The most offensive Holocaust-denier

On Wednesday, April 11, 2018, millions of people solemnly observed Yom Ha Shoah (Holocaust Remembrance Day, or Day of the Inferno in Hebrew).  Yet many people still deny the existence of this most terrible of tragedies.

It is important to acknowledge that Holocaust denial is a cause embraced not just by fringe ideologues.  Holocaust-deniers exist in all shapes and sizes throughout the world.  Most egregiously, certain foreign governments affirmatively support this denial.

For me, international holocaust denial is personal, since one of the most widely reported deniers is my homeland: Iran.  Mahmoud Ahmadinejad, the former president of Iran, has called the Holocaust a "lie and a mythical claim."  Ayatollah Khamenei has said, "No one in European countries dares to speak about the Holocaust[.] ... [It] is not clear whether the core of this matter is a reality or not.  Even if it is a reality, it is not clear how it happened."  An Iranian newspaper holds an annual Holocaust (Denial) Cartoon contest.  The cartoonist who best mocks the Nazi genocide is awarded $50,000.

Such rhetoric has presented a negative image of Iran and Iranians around the world.  But before the founding of the Islamic Republic of Iran in 1979, there was another Iran.  This Iran not only acknowledged the holocaust, but even assisted Jews during World War II.

To many Iranian Jews like my father, Abdolhossein Sardari was, and remains, a righteous hero from that era.  Sardari was the (Muslim) diplomat in charge of the Iranian consul in Paris in 1942, just as the Holocaust was coming to a climax in France.  Sardari, also known as "The Iranian Schindler," protected the sizable Iranian Jewish community of Paris by issuing its members new passports that did not state the passport-holder's religion, thus saving their lives.

Furthermore, Iran welcomed hundreds of Polish Jewish children during a time when Nazi Germany was carrying out its systematic murder of the Jewish people in Europe.  These children, who came to be known as the "Tehran Children," remained in Iran until they found safe passage to Mandatory Palestine.

Therefore, going forward, let us remind ourselves that the views of the government of Iran can be distinct from the views of the people of Iran.  Let us condemn the government of Iran for questioning the existence of an event so unthinkable that a new word, genocide, had to be created to describe it.  But let us also take time to remember the righteousness of the individual Iranians who did their part to mitigate this, and let us hope their example can be repeated by individuals in other nations facing genocidal killings throughout the world.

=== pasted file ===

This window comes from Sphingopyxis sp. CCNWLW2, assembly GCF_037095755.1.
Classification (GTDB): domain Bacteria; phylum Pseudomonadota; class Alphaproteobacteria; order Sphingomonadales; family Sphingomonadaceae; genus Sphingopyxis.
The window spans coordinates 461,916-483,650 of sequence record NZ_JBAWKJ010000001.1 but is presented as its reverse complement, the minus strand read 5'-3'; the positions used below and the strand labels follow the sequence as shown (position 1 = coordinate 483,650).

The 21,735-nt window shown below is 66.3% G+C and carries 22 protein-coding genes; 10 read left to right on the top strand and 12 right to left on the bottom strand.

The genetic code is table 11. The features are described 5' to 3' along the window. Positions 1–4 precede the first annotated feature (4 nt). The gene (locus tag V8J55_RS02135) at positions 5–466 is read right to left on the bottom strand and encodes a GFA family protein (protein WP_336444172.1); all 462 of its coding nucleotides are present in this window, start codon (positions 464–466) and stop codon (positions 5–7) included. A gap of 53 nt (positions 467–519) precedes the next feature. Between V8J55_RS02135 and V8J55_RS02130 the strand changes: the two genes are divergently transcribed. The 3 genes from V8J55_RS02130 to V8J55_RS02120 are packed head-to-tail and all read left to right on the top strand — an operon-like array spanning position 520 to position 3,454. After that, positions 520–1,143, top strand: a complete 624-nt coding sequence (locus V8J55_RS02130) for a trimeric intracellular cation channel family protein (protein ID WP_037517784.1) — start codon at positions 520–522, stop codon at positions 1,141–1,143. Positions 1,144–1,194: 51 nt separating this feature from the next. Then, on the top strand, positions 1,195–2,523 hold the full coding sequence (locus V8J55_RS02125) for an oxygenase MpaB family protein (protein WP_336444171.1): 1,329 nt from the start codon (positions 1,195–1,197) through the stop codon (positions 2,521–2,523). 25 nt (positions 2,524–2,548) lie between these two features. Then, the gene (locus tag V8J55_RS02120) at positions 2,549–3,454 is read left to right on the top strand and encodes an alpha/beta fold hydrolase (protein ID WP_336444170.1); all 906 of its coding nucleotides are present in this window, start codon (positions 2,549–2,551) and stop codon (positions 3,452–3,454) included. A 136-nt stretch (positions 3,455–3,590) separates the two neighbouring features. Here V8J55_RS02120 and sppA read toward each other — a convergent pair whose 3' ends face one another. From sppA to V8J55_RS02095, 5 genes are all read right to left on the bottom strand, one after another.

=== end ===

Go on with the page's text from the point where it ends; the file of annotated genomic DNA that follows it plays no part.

Jacqueline Saper is an author whose forthcoming book, From Miniskirt to Hijab: A Girl in Pre- and Post-revolutionary Iran, is scheduled to be published by the University of Nebraska Press – Potomac Books in spring 2019.

On Wednesday, April 11, 2018, millions of people solemnly observed Yom Ha Shoah (Holocaust Remembrance Day, or Day of the Inferno in Hebrew).  Yet many people still deny the existence of this most terrible of tragedies.

It is important to acknowledge that Holocaust denial is a cause embraced not just by fringe ideologues.  Holocaust-deniers exist in all shapes and sizes throughout the world.  Most egregiously, certain foreign governments affirmatively support this denial.

For me, international holocaust denial is personal, since one of the most widely reported deniers is my homeland: Iran.  Mahmoud Ahmadinejad, the former president of Iran, has called the Holocaust a "lie and a mythical claim."  Ayatollah Khamenei has said, "No one in European countries dares to speak about the Holocaust[.] ... [It] is not clear whether the core of this matter is a reality or not.  Even if it is a reality, it is not clear how it happened."  An Iranian newspaper holds an annual Holocaust (Denial) Cartoon contest.  The cartoonist who best mocks the Nazi genocide is awarded $50,000.

Such rhetoric has presented a negative image of Iran and Iranians around the world.  But before the founding of the Islamic Republic of Iran in 1979, there was another Iran.  This Iran not only acknowledged the holocaust, but even assisted Jews during World War II.

To many Iranian Jews like my father, Abdolhossein Sardari was, and remains, a righteous hero from that era.  Sardari was the (Muslim) diplomat in charge of the Iranian consul in Paris in 1942, just as the Holocaust was coming to a climax in France.  Sardari, also known as "The Iranian Schindler," protected the sizable Iranian Jewish community of Paris by issuing its members new passports that did not state the passport-holder's religion, thus saving their lives.

Furthermore, Iran welcomed hundreds of Polish Jewish children during a time when Nazi Germany was carrying out its systematic murder of the Jewish people in Europe.  These children, who came to be known as the "Tehran Children," remained in Iran until they found safe passage to Mandatory Palestine.

Therefore, going forward, let us remind ourselves that the views of the government of Iran can be distinct from the views of the people of Iran.  Let us condemn the government of Iran for questioning the existence of an event so unthinkable that a new word, genocide, had to be created to describe it.  But let us also take time to remember the righteousness of the individual Iranians who did their part to mitigate this, and let us hope their example can be repeated by individuals in other nations facing genocidal killings throughout the world.

Jacqueline Saper is an author whose forthcoming book, From Miniskirt to Hijab: A Girl in Pre- and Post-revolutionary Iran, is scheduled to be published by the University of Nebraska Press – Potomac Books in spring 2019.